“While someone might feel good in the short term, longer term they might feel worse after their use, and then that can precipitate them to use more, and often that’s how dependence can develop.”

Harmful alcohol use can also affect your relationships with your partner, family and friends, or impact your work and finances, which also contribute to poor mental health.

It can disrupt your sleep and affect physical health, contributing to more than 200 different types of diseases and injury including cardiovascular disease, diabetes, cancer and liver disease.

Critically for men — who make up 75% of suicides in Australia — alcohol is one of the most significant risk factors for suicidal thoughts and actions. 

“The reality is that not only have you got a drinking problem or addiction, you’ve also got the original problem you’re trying to fix, and no other solutions apart from the drink,” says Professor Dan Lubman AM, Executive Clinical Director at Turning Point and Professor of Addiction Studies and Services at Monash University.

“So, part of what we try and do in treatment is not only deal with the addiction but also deal with the underlying thing that people are struggling with, whether that be trauma or mental health [problems] or other issues that are going on.”

What is harmful drinking? 

From pubs to footy games, kids’ birthday parties to cinemas — you’d struggle to find a social scenario in Australia where drinking alcohol isn’t encouraged or, at the very least, an available option. 

“Alcohol is so entrenched in our culture and so normative, and particularly amongst men, that it’s seen as something that’s socially sanctioned and a way to relax,” says Professor Lubman.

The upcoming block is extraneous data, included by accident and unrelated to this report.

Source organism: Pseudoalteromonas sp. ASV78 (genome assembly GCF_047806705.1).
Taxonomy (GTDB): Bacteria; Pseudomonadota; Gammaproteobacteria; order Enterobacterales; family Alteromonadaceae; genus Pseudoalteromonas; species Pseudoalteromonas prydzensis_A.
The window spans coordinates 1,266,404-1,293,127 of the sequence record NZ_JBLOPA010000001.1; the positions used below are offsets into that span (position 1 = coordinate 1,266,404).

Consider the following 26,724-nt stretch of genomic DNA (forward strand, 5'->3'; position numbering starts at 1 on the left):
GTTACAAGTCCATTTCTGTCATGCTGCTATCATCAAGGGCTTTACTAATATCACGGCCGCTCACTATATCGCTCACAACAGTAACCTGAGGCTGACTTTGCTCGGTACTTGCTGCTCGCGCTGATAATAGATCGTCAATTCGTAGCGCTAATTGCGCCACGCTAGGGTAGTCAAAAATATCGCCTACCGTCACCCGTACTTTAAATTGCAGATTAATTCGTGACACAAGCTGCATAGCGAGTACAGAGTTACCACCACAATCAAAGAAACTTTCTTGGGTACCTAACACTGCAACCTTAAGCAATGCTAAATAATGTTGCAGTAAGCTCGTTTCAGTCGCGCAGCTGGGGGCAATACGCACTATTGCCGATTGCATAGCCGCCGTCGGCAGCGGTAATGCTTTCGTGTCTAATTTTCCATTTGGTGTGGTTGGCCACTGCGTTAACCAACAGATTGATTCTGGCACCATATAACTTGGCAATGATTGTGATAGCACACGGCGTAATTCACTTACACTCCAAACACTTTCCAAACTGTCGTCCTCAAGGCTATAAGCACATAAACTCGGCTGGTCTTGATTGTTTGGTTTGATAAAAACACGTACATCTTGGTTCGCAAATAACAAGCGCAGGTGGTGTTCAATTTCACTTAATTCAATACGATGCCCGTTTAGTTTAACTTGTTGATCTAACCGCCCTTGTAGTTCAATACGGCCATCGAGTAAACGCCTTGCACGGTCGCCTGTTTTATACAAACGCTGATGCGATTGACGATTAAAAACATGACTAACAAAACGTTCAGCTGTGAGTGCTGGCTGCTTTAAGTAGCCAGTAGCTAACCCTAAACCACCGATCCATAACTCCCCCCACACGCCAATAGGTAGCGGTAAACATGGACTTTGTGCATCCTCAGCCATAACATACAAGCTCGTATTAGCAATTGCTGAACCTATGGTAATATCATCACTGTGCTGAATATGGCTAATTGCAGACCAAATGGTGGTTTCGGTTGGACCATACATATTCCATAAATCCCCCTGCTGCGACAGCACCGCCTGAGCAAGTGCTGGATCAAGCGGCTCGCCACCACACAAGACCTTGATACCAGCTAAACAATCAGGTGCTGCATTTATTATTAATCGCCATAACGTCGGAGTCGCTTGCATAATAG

“We’re sold this message of drinking responsibly, which reinforces the idea that if you don’t drink responsibly, there’s something wrong with you, rather than saying actually alcohol, while something that we enjoy at different times, essentially is a drug and it’s a toxic drug.”

This can make recognising harmful drinking habits challenging, and it’s not always as clear-cut as hitting ‘rock bottom’. There is a spectrum of alcohol use and unhealthy use ranging from non-drinkers to low risk, to hazardous, to harmful to dependence.

Hazardous alcohol use is when excessive drinking is yet to cause harm but is putting you at risk, harmful drinking has caused physical or mental harm (and often social consequences), and alcohol dependence means you cannot control your use of alcohol despite adverse consequences.

Alcohol use disorder (colloquially referred to as alcoholism) is a problematic pattern of alcohol use that results in significant impairment or distress. It affects anywhere from 800,000 to more than a million Australians.

Around half of people in treatment for alcohol use disorder fit the diagnostic criteria for depression and/or anxiety.